This course gives students a broad theoretical perspective; Nation, class, tribe, ethnicity, gender, and faith.
Recognizing the historical and contextual meanings of such terms and the differences and / or effects of their use, some thinkers have attempted to classify different meanings of each term. Others either offer their own definitions of their own work or simply use local terminology with or without their chosen translations. Many others still apply these terms very loosely in their works.
|Learning Outcomes||Program Learning Outcomes||Teaching Methods||Assessment Methods|
|Understand the definitions of nation, tribe, identity, ethnicity, belief and gender||2||1,2,3||A,C|
|To approach the term of identity (broader than the universal sociological classes of broader evolution) as a cultural and social issue||2,4||1,2,3||A,C|
|To present their own definitions in the context of their own work||2,6||1,2,3||A,C|
|Using local terminology translating or non-translating||2||1,2,3||A,C|
|To be critical when new terms are encountered that do not fit in every context||2,4||1,2,3||A,C|
|1||What is identity? Is it a single, standard or universal reality?||
Bilgin, Nuri 1994 Sosyal Bilimlerin Kavşağında Kimlik Sorunu, İzmir:Ege Yayıncılık.
Williams, Raymond1988 [1983/1976] “Ethnic,” pp:119-‐120;“Nationalist,pp 213-‐214
“Native,” pp: 215-‐216 (Also see, “Folk,” pp: 136-‐137, “Genetic,” pp:142-‐143, Keywords:A Vocabulary of Culture and Society, London: Fontana Press (An Imprint of Harper Collins Publishers).
The formation of an identity
Anderson, Benedict 1983
Imagined Communities: Reflections on the Origin and Spread of Nationalism, London: Verso Editions and NLB.
Examples from Turkey and other Countries
Bentley, Carter 1983
“Theoretical Perspectives on Ethnicity and Nationality,” in Sage Race Relations Abstracts
Identity and diversity
Barth, Fredrick 1969
Ethnic Groups and Boundaries, Boston: Little Brown and Company.
Khoury, Philip S. and Joseph Kostiner (eds.) 1990
Tribes and State Formation in the Middle East, Berkeley Los Angeles Oxford: University of California Press.
Lindner, Paul Rudi 1982
“What Was a Nomadic Tribe?” Comparative Studies in Society and History, 24(4)/ Oct.: 689-‐711.
Alter, Peter 1991 (1989
Nationalism, (Trans. by Stuart McKinnon-‐Evans), London ·∙ New York ·∙
Melbourne ·∙ Auckland: Edward Arnold (A divisionof Hodder & Stoughton).
Cox, Oliver C. 1970 
Cast, Class, and Race: A Study of Social Dynamics, Garden City, New
|8||Class Identity||“Gramsci’s Relevance for the Study of Race and Ethnicity,” Journal of Communication Inquiry, 10(2): 5-‐27.|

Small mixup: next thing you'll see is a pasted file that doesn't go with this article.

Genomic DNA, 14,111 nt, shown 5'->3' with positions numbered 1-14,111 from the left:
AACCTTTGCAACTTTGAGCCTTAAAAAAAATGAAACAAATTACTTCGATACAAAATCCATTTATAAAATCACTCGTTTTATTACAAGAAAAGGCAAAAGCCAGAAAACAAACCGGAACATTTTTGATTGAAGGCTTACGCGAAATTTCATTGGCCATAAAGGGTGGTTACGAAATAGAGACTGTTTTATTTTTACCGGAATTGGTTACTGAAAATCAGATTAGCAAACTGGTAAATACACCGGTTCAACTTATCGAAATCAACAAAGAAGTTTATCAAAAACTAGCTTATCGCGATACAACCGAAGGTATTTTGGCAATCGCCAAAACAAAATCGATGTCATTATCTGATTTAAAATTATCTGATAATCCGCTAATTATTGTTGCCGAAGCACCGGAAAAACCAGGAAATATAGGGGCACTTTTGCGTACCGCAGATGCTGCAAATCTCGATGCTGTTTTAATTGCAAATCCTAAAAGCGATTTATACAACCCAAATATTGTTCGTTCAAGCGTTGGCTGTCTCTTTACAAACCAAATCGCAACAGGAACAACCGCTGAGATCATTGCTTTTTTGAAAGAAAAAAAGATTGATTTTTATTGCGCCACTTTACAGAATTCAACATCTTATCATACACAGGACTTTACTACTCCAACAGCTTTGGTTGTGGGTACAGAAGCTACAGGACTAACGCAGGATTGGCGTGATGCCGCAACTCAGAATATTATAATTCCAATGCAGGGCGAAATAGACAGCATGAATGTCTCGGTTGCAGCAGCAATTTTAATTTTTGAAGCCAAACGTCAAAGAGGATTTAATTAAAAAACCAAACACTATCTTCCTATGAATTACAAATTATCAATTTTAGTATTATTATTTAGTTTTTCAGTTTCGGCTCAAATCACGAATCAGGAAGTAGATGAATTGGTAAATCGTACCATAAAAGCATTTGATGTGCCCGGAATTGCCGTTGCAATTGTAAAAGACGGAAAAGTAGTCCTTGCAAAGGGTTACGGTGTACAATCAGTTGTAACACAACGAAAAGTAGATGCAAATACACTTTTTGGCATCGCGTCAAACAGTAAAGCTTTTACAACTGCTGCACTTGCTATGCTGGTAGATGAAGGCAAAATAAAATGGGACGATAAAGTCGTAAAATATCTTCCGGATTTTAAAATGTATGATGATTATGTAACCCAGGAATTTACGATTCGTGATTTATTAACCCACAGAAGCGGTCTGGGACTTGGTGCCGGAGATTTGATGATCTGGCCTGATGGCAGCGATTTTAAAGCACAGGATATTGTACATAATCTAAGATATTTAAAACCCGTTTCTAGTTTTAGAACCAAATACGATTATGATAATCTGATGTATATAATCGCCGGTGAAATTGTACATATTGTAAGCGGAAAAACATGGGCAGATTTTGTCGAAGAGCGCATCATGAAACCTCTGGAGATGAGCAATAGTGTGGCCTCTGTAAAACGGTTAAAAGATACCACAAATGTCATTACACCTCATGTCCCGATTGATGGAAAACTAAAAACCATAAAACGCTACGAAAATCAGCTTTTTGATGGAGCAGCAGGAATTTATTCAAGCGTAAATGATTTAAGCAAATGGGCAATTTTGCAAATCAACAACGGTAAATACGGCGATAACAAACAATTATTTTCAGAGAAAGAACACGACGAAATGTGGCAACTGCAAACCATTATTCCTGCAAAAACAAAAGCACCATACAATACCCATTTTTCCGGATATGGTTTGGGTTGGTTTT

|10||Religious Identity||Nakavi, Ali Muhammed 1992İslam ve Miliyetçilik, İstanbul: Bengisu Yayİncılık|
Anderson, Benedict 1983
Imagined Communities: Reflections on the Origin and Spread of Nationalism Verso Editions and NLB.
Aydın, Suavi 1993
Modernleşme ve Milliyetçilik, Ankara: Gündoğan Yayınları.
Bentley, Carter 1983 HT 1501 S23
“Theoretical Perspectives on Ethnicity and Nationality,” in Sage Race Relations
Abstracts, 8(2) &8(3),
Bilgin, Nuri 1994
Sosyal Bilimlerin Kavşağında Kimlik Sorunu, İzmir: Ege Yayıncılık.
|CONTRIBUTION OF FINAL EXAMINATION TO OVERALL GRADE||60|
|CONTRIBUTION OF IN-TERM STUDIES TO OVERALL GRADE||100|
|COURSE'S CONTRIBUTION TO PROGRAM|
|No||Program Learning Outcomes||Contribution|
|1||Students will demonstrate their comprehensive knowledge of the basic concepts and theories of Political Science and International Relations as well as other related disciplines such as Law, Economics and Sociology.||X|
|2||Students will interpret the structure, institutions and operation of national, international and supranational entities via utilization of the concepts and theories of Political Science and International relations and produce project reports that include possible solutions to problems of such institutions when necessary.||X|
|3||Students will demonstrate that they have developed a comparative, analytical and interdisciplinary approach vis-à-vis human societies and political systems.||X|
|4||Students will have improved their skills and awareness of personal responsibility and team membership through conducting group or independent research projects, doing internships and producing their graduation dissertations.||X|
|5||Students will demonsrate proficiency in quantitative and qualitative data collections methods.||X|
|6||Students will prove their understanding of the rapidly-evolving dynamics of national and global environments requires constant self-assessment, life-long learning, and the ability to formulate innovative solutions to maintain their personal and professional development.||X|
|7||Students should be able to critically evaluate the body of knowledge in political science, assess self-competency and direct self-learning efforts accordingly.||X|
|8||Students will implement written and oral communication skills in English and Turkish in both academic and professional settings.||X|
|9||Students should be able to effectively demonstrate their knowledge of written, oral and reading skills in English both in international institutional settings and follow and interpret the global dynamics of the International Relations discipline.||X|
|10||Students will demonstrate their social skills and experience required by public or private institutions or in the academia.||X|
|ECTS ALLOCATED BASED ON STUDENT WORKLOAD BY THE COURSE DESCRIPTION|
|Course Duration (Including the exam week: 16x Total course hours)||16||3||48|
|Hours for off-the-classroom study (Pre-study, practice)||16||15||240|
|Total Work Load||378|
|Total Work Load / 25 (h)||15.12|
|ECTS Credit of the Course||15|